Be Willing to Lose –

Be willing to respectfully ask questions, and actually listen to the answers without calculating how you will overcome them.  It's highly unlikely that you’re going to convince your colleagues to change political parties, who or what they are voting for or even their position on a particular issue. So, if you have compulsive need always to be right, and always WIN in a debate, it's best to walk away from it up front.


Don’t Let Your Guard Down Even After Work –

Although it may seem okay to talk politics after work, at a happy hour or on the weekend, tread softly and be wise if you do so. As unfair as it may seem, knowing your personal political views can quickly change someone’s opinion of you – and by extension of your work. Even if you believe you are 100% certain of the political leanings of those you are talking to – there may be others within earshot who will judge you accordingly. By the same token, a heated comment on your Facebook page or Twitter feed and easily offend someone and tarnish a hard-earned reputation.


Know When to Walk Away –

When you feel a touchy conversation getting out of hand, it’s time to bow out of it and walk away.  Convincing a colleague to see your point of is not nearly as important as keeping things calm, productive and professional in the office. I have a dear friend who, many years ago, allowed me to steal her exit line: “That’s a very interesting perspective. I see things so differently. Now I have to get back to work (to make a phone call/to go to the bathroom).” Or you could say, “I find that I’m not objective in this conversation anymore. I need to give myself some time and focus on something work related.” Or, “This conversation is getting a bit too heated, I’m going to let it go, and we’ll have to agree to disagree.”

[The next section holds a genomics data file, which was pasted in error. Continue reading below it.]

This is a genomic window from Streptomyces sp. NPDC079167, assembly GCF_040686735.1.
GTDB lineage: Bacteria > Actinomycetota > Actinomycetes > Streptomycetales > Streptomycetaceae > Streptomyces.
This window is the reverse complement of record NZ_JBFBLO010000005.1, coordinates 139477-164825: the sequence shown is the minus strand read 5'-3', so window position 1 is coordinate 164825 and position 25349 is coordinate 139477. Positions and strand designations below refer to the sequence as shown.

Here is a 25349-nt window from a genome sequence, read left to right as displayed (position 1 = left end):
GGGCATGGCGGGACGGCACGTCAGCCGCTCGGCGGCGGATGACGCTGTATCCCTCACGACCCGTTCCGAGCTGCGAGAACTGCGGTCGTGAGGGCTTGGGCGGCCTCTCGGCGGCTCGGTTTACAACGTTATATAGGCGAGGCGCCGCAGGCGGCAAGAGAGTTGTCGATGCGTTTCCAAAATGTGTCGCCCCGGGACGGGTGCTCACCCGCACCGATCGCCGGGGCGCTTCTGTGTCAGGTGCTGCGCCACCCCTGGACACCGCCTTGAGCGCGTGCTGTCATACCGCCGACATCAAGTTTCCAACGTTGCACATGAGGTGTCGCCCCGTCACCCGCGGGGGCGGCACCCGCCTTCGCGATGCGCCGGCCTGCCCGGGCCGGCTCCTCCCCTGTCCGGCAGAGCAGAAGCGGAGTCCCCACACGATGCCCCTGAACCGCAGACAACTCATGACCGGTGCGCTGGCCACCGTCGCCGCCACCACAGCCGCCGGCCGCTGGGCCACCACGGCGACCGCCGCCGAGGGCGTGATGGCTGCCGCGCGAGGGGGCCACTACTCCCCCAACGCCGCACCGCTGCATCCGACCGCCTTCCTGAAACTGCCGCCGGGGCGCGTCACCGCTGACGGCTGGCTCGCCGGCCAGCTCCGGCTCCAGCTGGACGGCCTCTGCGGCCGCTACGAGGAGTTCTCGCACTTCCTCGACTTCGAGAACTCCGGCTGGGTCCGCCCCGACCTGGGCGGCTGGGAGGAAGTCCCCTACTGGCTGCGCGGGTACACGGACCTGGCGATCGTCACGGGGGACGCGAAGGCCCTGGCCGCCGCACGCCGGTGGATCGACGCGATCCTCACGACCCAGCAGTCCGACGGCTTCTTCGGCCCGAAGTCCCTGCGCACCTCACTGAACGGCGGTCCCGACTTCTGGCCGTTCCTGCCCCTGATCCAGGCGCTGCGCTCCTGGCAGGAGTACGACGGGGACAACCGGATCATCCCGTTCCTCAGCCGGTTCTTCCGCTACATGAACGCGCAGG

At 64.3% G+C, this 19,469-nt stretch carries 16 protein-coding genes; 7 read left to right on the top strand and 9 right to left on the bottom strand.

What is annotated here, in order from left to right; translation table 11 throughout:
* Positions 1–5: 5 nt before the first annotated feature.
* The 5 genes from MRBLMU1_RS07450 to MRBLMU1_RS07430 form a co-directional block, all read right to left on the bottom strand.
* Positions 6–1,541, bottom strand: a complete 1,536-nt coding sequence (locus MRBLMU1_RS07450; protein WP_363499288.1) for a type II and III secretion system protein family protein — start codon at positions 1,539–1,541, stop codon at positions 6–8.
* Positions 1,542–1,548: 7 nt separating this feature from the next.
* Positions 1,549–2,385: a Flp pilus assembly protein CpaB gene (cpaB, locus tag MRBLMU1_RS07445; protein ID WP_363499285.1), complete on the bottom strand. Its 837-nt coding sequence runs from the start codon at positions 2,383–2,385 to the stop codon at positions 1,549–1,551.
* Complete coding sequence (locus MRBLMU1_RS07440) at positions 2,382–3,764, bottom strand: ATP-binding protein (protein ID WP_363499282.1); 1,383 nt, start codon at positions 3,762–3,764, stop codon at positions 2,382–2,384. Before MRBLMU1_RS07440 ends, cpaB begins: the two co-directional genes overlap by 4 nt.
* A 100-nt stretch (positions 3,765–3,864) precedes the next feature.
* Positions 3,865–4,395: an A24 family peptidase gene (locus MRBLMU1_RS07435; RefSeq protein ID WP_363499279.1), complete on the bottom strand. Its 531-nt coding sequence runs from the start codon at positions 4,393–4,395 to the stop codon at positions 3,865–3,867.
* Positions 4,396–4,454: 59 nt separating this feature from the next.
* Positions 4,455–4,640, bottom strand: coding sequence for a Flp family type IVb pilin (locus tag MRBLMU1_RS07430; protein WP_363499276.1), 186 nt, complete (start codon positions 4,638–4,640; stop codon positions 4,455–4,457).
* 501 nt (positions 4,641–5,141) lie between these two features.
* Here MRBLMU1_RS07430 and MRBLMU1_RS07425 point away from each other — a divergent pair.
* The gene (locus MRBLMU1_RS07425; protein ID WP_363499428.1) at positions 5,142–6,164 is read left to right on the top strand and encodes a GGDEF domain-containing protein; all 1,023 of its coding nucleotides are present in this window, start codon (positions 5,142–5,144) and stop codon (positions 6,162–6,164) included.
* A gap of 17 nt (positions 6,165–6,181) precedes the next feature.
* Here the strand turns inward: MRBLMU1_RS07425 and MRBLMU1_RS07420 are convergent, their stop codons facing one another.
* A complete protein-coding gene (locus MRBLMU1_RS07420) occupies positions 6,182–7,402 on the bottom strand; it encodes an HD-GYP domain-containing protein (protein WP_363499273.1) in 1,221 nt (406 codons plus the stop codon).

Talking politics in the office can be a mind-field. When it can’t be avoided, don’t ever try to resolve the actual controversies – that is a fruitless and exhausting endeavor. Stay on the higher ground, remain calm and respectful, make your point if you have to and remember that you need to work productively together in spite of your differences.

References (2)

Workplace Bullying Institute: Workplace Bullying Survey 2017: Ruth F. Namie, Ph.D, Gary Namie, Ph.D: 2017
Robert Half International: Navigating Office Politics, Mastering Office Diplomacy: Accountemps: 2017

About the Author

As the daughter of a career Air Force officer, The Colonel’s Daughter, Lauren Schieffer, CSP gained a profound independence and ability to adapt to changing circumstances. The lessons she learned from “The Colonel” have helped her make smart decisions and overcome adversity with humility and a sense of humor.  Lauren helps global audiences communicate respectfully and avoid unnecessary conflict. She has spoken in seven countries to associations, organizations, federal, state and local governments, and Fortune 500 companies.